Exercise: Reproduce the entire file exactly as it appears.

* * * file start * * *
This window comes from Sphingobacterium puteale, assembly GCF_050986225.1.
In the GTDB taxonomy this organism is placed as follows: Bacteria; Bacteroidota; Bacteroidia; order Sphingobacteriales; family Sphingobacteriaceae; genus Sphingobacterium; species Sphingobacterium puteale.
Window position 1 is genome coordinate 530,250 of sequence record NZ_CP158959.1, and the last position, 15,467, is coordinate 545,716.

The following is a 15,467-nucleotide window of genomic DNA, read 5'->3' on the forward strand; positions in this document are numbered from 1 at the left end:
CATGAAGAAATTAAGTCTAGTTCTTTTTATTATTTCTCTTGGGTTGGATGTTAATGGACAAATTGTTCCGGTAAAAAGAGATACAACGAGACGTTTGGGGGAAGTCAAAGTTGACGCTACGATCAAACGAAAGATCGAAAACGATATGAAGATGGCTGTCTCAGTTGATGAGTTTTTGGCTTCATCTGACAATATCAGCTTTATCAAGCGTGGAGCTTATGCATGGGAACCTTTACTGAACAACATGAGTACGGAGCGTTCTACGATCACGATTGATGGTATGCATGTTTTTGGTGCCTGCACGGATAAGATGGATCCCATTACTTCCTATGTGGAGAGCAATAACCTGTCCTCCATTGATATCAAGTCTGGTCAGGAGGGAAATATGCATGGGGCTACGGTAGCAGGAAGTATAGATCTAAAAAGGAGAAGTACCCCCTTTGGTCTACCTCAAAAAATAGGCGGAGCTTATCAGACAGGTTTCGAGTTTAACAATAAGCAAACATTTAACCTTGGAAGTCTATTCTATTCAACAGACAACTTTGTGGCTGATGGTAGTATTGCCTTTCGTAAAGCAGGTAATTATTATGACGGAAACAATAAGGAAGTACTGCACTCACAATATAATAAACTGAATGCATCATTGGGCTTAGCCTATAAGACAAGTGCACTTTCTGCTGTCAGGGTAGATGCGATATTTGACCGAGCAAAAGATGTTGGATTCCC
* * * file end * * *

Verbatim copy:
This window comes from Sphingobacterium puteale, assembly GCF_050986225.1.
In the GTDB taxonomy this organism is placed as follows: Bacteria; Bacteroidota; Bacteroidia; order Sphingobacteriales; family Sphingobacteriaceae; genus Sphingobacterium; species Sphingobacterium puteale.
Window position 1 is genome coordinate 530,250 of sequence record NZ_CP158959.1, and the last position, 15,467, is coordinate 545,716.

The following is a 15,467-nucleotide window of genomic DNA, read 5'->3' on the forward strand; positions in this document are numbered from 1 at the left end:
CATGAAGAAATTAAGTCTAGTTCTTTTTATTATTTCTCTTGGGTTGGATGTTAATGGACAAATTGTTCCGGTAAAAAGAGATACAACGAGACGTTTGGGGGAAGTCAAAGTTGACGCTACGATCAAACGAAAGATCGAAAACGATATGAAGATGGCTGTCTCAGTTGATGAGTTTTTGGCTTCATCTGACAATATCAGCTTTATCAAGCGTGGAGCTTATGCATGGGAACCTTTACTGAACAACATGAGTACGGAGCGTTCTACGATCACGATTGATGGTATGCATGTTTTTGGTGCCTGCACGGATAAGATGGATCCCATTACTTCCTATGTGGAGAGCAATAACCTGTCCTCCATTGATATCAAGTCTGGTCAGGAGGGAAATATGCATGGGGCTACGGTAGCAGGAAGTATAGATCTAAAAAGGAGAAGTACCCCCTTTGGTCTACCTCAAAAAATAGGCGGAGCTTATCAGACAGGTTTCGAGTTTAACAATAAGCAAACATTTAACCTTGGAAGTCTATTCTATTCAACAGACAACTTTGTGGCTGATGGTAGTATTGCCTTTCGTAAAGCAGGTAATTATTATGACGGAAACAATAAGGAAGTACTGCACTCACAATATAATAAACTGAATGCATCATTGGGCTTAGCCTATAAGACAAGTGCACTTTCTGCTGTCAGGGTAGATGCGATATTTGACCGAGCAAAAGATGTTGGATTCCC